During an intense storm Saturday, March 11, wind ripped through a portion of a Quonset hut. The large piece of metal overturned and blocked access to where boats dock at the wharf, which is located across from where Water Street intersects Cross Road. The piece of metal also damaged a neighbouring private property. There were no reports of injuries.
During the March 14 council meeting, Deputy Mayor Walter Yetman asked what course of action the town should consider, indicating there could be a need to issue a demolition order for what remains of the property, which was reportedly left vacant for quite some time.
Chief administrative officer Nigel Black confirmed the town spoke with the owner of the building, where food distribution company VIP Distributors Ltd. used to operate. He later added the town failed in past attempts to find the building’s owner and start a conversation about having it removed. Following this month’s storm, the owner in question got in touch with the town himself.
“It looks likely that he won’t have the means necessary or the insurance necessary to undertake the repairs, to make the property safe, and/or to clean it up,” Black said. “So it may be necessary for council to issue an order in terms of public safety and also nuisance in health and safety.”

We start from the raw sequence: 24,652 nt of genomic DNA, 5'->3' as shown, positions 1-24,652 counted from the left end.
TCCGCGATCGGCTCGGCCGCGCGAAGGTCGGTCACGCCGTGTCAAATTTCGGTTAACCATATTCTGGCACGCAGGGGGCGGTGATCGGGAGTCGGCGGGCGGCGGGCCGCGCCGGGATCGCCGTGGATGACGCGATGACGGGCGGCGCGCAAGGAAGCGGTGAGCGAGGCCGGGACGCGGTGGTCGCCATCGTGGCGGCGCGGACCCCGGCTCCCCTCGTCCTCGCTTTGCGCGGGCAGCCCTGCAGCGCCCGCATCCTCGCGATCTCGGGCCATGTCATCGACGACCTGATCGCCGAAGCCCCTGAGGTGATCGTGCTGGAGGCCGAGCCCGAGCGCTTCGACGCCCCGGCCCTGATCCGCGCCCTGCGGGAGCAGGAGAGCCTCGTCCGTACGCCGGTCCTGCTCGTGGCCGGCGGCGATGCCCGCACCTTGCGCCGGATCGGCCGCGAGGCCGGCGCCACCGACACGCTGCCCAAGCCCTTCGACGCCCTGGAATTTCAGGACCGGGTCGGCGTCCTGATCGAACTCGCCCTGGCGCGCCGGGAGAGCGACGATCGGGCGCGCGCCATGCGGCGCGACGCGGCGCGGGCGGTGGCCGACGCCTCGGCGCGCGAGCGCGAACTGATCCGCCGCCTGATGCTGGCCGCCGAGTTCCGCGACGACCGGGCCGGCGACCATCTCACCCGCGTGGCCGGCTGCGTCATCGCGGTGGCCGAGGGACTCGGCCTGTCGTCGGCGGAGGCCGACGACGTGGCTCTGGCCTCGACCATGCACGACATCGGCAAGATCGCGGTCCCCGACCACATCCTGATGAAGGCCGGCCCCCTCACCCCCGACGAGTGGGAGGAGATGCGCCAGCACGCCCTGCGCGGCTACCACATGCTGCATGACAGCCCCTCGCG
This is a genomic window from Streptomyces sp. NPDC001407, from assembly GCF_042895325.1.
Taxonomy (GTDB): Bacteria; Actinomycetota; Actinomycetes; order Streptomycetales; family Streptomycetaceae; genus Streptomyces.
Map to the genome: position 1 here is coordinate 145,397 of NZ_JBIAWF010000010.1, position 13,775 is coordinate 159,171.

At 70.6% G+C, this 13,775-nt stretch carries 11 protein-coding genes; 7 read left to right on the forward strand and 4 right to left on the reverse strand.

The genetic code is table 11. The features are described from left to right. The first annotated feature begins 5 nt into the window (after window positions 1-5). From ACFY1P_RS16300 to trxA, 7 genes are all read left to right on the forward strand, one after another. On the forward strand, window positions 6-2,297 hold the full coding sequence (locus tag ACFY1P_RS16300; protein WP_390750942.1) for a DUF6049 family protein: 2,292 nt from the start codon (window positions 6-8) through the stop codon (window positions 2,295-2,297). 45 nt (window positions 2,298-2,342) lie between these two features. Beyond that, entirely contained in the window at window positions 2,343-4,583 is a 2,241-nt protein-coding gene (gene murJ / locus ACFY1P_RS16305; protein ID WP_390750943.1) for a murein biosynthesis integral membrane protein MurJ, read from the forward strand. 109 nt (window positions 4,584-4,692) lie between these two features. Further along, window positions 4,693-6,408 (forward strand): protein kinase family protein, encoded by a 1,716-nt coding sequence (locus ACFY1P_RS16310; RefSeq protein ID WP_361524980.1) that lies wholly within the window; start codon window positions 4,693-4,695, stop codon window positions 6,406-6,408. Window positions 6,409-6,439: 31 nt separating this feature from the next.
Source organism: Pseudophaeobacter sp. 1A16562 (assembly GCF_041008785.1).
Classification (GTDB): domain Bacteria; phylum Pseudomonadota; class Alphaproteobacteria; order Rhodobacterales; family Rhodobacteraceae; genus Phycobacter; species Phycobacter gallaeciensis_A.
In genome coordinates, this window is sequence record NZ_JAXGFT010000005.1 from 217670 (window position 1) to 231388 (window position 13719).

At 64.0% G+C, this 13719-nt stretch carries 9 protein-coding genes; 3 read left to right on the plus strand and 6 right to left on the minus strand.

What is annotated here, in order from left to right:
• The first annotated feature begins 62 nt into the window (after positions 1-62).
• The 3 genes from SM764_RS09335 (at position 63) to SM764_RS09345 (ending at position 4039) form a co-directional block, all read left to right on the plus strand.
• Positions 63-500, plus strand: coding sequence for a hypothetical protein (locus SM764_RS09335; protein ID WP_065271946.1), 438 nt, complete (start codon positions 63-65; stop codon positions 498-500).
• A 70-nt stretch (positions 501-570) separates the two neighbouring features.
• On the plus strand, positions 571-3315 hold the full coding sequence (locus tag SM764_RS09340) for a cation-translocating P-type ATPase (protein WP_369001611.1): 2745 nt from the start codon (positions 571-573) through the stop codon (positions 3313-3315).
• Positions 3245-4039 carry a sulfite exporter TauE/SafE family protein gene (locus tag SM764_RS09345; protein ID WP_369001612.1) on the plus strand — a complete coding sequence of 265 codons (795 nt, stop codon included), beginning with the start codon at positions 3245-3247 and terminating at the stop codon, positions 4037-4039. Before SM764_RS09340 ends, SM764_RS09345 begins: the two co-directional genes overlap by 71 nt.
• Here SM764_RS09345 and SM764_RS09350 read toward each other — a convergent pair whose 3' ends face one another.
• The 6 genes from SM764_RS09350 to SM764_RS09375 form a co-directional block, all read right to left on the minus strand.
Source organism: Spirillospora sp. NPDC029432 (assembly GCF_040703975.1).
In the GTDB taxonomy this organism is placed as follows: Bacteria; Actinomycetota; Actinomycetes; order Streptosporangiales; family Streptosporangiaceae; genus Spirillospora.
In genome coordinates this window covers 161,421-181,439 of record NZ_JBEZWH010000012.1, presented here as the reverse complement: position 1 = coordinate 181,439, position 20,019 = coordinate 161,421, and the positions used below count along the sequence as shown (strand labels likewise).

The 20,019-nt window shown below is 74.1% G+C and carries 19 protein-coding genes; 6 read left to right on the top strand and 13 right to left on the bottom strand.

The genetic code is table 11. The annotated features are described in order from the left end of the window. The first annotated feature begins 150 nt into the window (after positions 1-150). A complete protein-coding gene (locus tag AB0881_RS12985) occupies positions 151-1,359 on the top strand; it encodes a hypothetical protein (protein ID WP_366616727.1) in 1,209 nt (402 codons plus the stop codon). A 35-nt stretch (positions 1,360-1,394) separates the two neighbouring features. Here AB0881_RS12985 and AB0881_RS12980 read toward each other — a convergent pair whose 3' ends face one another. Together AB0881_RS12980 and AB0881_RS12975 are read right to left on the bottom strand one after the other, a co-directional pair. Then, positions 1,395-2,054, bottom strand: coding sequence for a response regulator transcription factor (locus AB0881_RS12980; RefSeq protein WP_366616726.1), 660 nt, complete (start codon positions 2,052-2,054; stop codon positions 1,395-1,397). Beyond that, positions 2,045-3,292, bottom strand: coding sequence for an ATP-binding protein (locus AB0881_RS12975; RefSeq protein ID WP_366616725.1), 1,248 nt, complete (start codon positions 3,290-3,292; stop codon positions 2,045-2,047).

He suggested it would be in the town’s best interests to issue a short compliance timeline with any order directed at the property to expedite the cleanup process. Black noted the CAO and the town’s municipal enforcement officer have the authority to issue a demolition order prior to the ratification of council.
“If that becomes necessary, which I think it likely will, we will issue the order and then have it followed up at the next council meeting.”
After Mayor Philip Wood asked about how the town would proceed if cleanup costs were billed back to the owner, Black confirmed the option of claiming the property through taxes owed could be looked into down the road.
“The owner dodged a bullet,” said the mayor, “because if that had flown a little bit further, someone could have been very seriously hurt.”
Last week, the town was making arrangements to get contractors down to the wharf to assess the cost of removal and cleanup.
“Our most immediate need is to make the property safe,” said Black. “Then it will be access, and then the second thing we’ll look at is the actual nuisance it creates. Once it is secure, hopefully we’ll deal with all of that through one order.”